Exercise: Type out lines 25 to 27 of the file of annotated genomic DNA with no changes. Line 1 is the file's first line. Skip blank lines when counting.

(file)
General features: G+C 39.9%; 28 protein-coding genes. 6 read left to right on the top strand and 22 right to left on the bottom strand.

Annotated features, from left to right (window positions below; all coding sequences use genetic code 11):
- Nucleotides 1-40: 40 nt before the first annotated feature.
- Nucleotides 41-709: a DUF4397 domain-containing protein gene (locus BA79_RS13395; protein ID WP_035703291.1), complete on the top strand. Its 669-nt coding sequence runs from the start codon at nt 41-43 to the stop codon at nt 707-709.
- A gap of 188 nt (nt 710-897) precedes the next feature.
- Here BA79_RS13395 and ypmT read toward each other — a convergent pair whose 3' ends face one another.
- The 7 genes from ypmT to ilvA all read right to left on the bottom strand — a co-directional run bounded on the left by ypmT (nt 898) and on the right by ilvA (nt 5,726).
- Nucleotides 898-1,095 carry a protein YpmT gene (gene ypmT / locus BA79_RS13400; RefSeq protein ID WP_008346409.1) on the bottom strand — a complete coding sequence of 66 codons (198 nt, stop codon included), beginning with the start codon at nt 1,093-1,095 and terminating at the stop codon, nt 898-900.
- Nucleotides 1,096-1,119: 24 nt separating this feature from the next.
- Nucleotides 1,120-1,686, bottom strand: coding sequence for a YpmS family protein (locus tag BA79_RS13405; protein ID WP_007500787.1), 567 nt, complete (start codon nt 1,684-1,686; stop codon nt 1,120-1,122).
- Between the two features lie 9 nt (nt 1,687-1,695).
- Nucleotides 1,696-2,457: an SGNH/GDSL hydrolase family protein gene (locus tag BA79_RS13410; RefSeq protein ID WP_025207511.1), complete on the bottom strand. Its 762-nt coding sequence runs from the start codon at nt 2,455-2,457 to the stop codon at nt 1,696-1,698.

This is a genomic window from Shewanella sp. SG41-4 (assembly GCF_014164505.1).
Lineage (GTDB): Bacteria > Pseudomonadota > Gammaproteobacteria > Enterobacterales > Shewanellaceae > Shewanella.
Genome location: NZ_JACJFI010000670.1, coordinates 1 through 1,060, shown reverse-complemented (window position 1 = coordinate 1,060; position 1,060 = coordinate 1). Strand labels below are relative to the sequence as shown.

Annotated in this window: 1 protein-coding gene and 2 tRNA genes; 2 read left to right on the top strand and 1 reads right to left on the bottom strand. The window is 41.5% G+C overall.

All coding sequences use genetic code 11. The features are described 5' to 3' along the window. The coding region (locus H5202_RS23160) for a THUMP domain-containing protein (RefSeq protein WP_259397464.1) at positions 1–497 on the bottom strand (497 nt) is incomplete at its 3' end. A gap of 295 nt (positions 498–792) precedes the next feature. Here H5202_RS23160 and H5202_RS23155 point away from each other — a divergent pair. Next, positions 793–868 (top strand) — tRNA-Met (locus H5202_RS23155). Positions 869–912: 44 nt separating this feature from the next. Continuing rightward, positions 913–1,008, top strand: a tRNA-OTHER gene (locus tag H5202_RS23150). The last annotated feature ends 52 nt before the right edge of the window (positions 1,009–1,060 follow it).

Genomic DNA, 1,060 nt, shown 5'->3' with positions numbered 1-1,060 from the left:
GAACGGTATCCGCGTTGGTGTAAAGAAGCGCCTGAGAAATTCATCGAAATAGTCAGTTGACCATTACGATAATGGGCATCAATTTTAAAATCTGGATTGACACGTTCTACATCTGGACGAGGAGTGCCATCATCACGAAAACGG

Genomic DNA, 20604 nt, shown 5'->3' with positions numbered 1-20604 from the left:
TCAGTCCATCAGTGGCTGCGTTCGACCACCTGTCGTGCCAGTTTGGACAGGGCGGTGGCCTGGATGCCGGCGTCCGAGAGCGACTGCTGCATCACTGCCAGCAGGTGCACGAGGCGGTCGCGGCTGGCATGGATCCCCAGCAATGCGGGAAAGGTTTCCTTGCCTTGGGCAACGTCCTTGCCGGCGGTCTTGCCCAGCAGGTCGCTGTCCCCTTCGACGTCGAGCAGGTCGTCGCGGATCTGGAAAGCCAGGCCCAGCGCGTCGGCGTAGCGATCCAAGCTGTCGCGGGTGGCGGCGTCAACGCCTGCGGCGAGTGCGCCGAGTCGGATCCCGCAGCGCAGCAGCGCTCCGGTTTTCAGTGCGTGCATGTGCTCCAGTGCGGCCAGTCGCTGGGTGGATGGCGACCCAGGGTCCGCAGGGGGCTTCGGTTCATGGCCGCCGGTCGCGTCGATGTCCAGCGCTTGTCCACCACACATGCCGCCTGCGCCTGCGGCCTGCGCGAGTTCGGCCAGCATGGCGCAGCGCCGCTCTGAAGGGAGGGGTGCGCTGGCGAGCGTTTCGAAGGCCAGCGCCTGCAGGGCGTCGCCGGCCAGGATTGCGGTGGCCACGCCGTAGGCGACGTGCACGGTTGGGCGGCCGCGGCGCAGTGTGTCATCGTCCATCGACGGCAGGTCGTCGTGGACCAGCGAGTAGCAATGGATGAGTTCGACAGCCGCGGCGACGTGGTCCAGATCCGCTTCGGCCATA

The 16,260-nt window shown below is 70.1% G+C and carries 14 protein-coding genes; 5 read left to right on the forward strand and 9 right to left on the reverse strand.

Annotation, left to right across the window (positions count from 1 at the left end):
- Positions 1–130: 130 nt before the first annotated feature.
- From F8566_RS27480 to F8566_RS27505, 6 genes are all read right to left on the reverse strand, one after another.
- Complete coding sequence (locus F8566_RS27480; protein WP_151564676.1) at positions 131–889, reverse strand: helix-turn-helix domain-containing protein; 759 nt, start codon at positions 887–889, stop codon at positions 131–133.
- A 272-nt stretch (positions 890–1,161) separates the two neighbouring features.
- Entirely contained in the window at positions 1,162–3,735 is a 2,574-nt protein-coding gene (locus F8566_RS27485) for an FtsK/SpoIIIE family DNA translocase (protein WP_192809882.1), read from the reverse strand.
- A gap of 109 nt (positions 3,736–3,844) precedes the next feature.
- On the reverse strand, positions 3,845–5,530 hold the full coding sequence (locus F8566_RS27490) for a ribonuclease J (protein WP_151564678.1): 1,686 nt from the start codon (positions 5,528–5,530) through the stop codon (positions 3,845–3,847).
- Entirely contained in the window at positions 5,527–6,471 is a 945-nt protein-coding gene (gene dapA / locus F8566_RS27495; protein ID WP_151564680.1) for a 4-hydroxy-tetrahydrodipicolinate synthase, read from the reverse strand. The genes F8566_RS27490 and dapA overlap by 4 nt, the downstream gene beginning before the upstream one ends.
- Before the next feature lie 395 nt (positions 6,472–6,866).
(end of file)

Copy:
- From F8566_RS27480 to F8566_RS27505, 6 genes are all read right to left on the reverse strand, one after another.
- Complete coding sequence (locus F8566_RS27480; protein WP_151564676.1) at positions 131–889, reverse strand: helix-turn-helix domain-containing protein; 759 nt, start codon at positions 887–889, stop codon at positions 131–133.
- A 272-nt stretch (positions 890–1,161) separates the two neighbouring features.